Moody’s: Brexit poses manageable credit challenges for both UK and the EU
The economic costs of the UK leaving the European Union would outweigh the potential benefits and would have credit implications for a range of bond issuers, including the UK government, banks, insurers and non-financial companies, Moody’s Investors Service said in a report.
The report assesses the potential economic and credit impact of a British vote to leave the EU, known as “Brexit”, on nonfinancial corporates, infrastructure companies, banks, insurers, sub-sovereigns, structured finance securities and EU-based issuers.
“A UK vote to leave the EU would create heightened uncertainty, which would lead to modestly weaker economic growth in the UK over the medium-term,” said the report’s coauthor Colin Ellis. “Brexit would have credit implications across different sectors.”
As previously stated, following a vote to leave, Moody’s might assign a negative outlook to the UK’s Aa1 sovereign rating to reflect the heightened uncertainty and the weaker growth picture. It is highly unlikely that the UK’s existing arrangements with the EU would be replicated in full following a vote to leave.
However, Moody’s central view is that both the UK and the EU would want to avoid an unnecessary large-scale disruption to trade and capital flows, given their deep economic and financial ties.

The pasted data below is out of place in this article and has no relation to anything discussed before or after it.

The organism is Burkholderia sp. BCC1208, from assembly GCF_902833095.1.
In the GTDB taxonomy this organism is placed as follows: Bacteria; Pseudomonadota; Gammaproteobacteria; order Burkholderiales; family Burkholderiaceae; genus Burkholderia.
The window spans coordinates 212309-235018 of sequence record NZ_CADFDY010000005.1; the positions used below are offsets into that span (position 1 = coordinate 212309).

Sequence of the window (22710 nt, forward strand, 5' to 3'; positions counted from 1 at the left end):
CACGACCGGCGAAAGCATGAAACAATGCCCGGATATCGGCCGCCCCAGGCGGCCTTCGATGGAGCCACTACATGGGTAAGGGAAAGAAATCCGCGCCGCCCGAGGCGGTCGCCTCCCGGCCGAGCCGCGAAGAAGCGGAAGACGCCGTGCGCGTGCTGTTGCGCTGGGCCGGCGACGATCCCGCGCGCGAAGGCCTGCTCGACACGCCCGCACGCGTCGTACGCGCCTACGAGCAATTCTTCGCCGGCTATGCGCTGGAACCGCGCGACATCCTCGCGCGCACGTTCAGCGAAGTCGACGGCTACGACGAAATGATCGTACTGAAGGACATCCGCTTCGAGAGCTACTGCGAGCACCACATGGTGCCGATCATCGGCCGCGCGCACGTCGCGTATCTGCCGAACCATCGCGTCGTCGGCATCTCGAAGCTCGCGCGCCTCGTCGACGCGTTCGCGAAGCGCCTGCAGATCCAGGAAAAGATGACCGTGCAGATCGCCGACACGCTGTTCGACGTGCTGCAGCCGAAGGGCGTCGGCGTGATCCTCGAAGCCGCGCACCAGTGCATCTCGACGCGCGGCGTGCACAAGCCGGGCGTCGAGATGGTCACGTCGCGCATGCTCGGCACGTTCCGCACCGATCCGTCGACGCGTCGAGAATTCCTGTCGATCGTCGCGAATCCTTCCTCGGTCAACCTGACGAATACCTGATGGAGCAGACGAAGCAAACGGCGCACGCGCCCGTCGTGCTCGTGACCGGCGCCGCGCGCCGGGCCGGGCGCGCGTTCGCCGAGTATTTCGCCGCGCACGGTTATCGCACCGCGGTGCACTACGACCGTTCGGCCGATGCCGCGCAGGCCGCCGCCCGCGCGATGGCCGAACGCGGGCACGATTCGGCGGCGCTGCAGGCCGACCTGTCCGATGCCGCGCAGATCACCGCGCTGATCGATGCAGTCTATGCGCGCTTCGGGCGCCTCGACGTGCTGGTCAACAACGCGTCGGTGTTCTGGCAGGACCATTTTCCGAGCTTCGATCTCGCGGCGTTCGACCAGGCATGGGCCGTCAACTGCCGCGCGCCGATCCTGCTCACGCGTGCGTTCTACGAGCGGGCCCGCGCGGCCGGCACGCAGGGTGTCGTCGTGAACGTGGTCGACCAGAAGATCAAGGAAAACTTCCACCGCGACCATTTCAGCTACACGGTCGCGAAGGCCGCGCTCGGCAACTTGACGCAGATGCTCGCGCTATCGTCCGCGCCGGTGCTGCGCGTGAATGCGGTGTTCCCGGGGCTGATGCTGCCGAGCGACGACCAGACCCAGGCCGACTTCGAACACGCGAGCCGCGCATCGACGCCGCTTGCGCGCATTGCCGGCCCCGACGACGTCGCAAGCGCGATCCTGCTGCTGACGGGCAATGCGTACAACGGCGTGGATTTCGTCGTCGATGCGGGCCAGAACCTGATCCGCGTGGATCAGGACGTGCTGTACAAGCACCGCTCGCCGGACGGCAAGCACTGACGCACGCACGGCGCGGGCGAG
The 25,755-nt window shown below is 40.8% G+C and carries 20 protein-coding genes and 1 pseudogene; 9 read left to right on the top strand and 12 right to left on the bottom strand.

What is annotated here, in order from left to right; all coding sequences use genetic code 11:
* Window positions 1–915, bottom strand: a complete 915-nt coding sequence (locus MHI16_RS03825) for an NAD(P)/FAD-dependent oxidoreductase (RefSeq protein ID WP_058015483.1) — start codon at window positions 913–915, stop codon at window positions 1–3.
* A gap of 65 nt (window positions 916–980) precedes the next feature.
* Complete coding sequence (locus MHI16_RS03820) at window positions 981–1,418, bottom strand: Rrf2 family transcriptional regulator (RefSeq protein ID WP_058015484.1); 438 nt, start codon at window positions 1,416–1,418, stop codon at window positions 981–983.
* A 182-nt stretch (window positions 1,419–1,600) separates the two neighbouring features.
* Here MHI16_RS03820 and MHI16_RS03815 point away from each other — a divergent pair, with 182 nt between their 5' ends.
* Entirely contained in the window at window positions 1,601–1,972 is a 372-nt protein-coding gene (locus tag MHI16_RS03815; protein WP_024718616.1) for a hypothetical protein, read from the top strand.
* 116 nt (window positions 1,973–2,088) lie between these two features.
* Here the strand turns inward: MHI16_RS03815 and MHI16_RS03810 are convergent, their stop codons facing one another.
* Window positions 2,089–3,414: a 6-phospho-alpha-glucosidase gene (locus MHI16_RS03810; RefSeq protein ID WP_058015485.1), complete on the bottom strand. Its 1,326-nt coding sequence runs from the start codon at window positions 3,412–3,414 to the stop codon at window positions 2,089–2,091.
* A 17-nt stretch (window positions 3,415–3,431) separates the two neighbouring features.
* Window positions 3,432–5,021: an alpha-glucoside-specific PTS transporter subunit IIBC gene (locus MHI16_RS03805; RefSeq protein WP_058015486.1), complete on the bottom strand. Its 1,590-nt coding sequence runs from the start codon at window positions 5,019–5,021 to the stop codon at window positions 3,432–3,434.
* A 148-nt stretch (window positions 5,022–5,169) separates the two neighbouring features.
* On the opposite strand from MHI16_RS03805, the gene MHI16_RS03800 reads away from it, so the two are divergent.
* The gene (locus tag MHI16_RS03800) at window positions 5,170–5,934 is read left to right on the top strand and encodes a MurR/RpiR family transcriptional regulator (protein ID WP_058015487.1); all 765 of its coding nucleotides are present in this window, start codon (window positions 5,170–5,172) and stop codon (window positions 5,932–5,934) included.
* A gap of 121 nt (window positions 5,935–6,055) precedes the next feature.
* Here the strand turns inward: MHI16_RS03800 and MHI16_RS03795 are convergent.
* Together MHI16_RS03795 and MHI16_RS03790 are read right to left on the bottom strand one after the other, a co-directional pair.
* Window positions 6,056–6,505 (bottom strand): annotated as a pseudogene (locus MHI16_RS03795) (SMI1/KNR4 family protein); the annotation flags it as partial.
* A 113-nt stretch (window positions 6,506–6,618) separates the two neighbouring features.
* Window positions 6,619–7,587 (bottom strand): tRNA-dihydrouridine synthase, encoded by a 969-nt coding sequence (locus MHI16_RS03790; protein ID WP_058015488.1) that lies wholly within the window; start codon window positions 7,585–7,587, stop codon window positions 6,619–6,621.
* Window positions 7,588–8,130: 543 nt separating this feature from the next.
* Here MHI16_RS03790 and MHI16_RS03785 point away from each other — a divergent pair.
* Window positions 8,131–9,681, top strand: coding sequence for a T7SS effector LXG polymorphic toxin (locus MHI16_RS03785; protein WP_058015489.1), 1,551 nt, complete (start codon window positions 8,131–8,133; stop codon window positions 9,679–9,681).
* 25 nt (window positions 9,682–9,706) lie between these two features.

For non-financial corporate issuers in the UK, a Brexit would be credit negative, reflecting the weakened macroeconomic outlook. While Moody’s believes the UK and the EU would preserve most of their existing trading relationships, any substantial new barriers to trade would pose a more significant threat to corporate creditworthiness. Infrastructure companies could face uncertainty around new regulatory regimes.
The impact on the insurance industry would be manageable, unless there is significant disruption to “passporting”, which allows companies to provide crossborder services.
There would be limited credit implications for banks based in the UK or for foreign banks with sizable subsidiaries. The impact on banks’ credit fundamentals would be most pronounced for banks with crossborder business models, although these banks are reducing their international exposure.
For sub-sovereigns, the negative economic consequences from Brexit could put pressure on transfers from the central government, while some issuers, such as universities and local authorities, could also face the loss of EU funding.
The impact on structured credit quality would likely be small. Given the relatively modest economic impact from Brexit, Moody’s would not expect to see significant increases in unemployment and policy rates or declines in property prices.
The general uncertainty following a Brexit vote would likely hit confidence across the EU and could weigh on economic growth. Brexit would also be credit negative for the EU as it could increase the risk of further exits from the bloc and heighten support for independence movements elsewhere.